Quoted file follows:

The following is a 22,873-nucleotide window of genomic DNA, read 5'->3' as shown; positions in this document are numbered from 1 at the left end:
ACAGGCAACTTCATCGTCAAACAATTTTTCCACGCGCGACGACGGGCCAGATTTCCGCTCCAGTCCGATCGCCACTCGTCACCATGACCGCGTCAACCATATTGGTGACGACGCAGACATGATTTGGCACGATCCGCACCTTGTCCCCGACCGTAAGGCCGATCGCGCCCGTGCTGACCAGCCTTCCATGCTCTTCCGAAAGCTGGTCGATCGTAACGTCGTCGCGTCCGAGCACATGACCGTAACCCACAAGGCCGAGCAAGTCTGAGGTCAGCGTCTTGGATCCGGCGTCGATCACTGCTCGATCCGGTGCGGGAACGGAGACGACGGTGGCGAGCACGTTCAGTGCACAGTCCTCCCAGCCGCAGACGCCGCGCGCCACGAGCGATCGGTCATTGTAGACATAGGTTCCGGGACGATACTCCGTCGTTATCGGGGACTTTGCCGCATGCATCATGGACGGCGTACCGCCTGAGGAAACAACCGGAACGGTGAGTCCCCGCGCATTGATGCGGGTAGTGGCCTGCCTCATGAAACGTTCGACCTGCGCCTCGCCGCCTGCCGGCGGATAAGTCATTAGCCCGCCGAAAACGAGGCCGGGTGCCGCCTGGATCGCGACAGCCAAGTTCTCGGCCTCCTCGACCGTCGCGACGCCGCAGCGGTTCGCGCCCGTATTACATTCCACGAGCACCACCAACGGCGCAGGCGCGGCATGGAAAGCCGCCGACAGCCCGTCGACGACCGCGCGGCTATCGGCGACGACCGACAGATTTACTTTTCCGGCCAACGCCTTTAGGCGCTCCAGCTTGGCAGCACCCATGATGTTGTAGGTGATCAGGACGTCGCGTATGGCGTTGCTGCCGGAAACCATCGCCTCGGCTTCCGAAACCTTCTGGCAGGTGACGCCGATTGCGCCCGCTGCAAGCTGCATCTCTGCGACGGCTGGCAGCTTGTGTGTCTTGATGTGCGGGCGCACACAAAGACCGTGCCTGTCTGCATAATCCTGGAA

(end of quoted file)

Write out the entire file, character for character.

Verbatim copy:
The following is a 22,873-nucleotide window of genomic DNA, read 5'->3' as shown; positions in this document are numbered from 1 at the left end:
ACAGGCAACTTCATCGTCAAACAATTTTTCCACGCGCGACGACGGGCCAGATTTCCGCTCCAGTCCGATCGCCACTCGTCACCATGACCGCGTCAACCATATTGGTGACGACGCAGACATGATTTGGCACGATCCGCACCTTGTCCCCGACCGTAAGGCCGATCGCGCCCGTGCTGACCAGCCTTCCATGCTCTTCCGAAAGCTGGTCGATCGTAACGTCGTCGCGTCCGAGCACATGACCGTAACCCACAAGGCCGAGCAAGTCTGAGGTCAGCGTCTTGGATCCGGCGTCGATCACTGCTCGATCCGGTGCGGGAACGGAGACGACGGTGGCGAGCACGTTCAGTGCACAGTCCTCCCAGCCGCAGACGCCGCGCGCCACGAGCGATCGGTCATTGTAGACATAGGTTCCGGGACGATACTCCGTCGTTATCGGGGACTTTGCCGCATGCATCATGGACGGCGTACCGCCTGAGGAAACAACCGGAACGGTGAGTCCCCGCGCATTGATGCGGGTAGTGGCCTGCCTCATGAAACGTTCGACCTGCGCCTCGCCGCCTGCCGGCGGATAAGTCATTAGCCCGCCGAAAACGAGGCCGGGTGCCGCCTGGATCGCGACAGCCAAGTTCTCGGCCTCCTCGACCGTCGCGACGCCGCAGCGGTTCGCGCCCGTATTACATTCCACGAGCACCACCAACGGCGCAGGCGCGGCATGGAAAGCCGCCGACAGCCCGTCGACGACCGCGCGGCTATCGGCGACGACCGACAGATTTACTTTTCCGGCCAACGCCTTTAGGCGCTCCAGCTTGGCAGCACCCATGATGTTGTAGGTGATCAGGACGTCGCGTATGGCGTTGCTGCCGGAAACCATCGCCTCGGCTTCCGAAACCTTCTGGCAGGTGACGCCGATTGCGCCCGCTGCAAGCTGCATCTCTGCGACGGCTGGCAGCTTGTGTGTCTTGATGTGCGGGCGCACACAAAGACCGTGCCTGTCTGCATAATCCTGGAA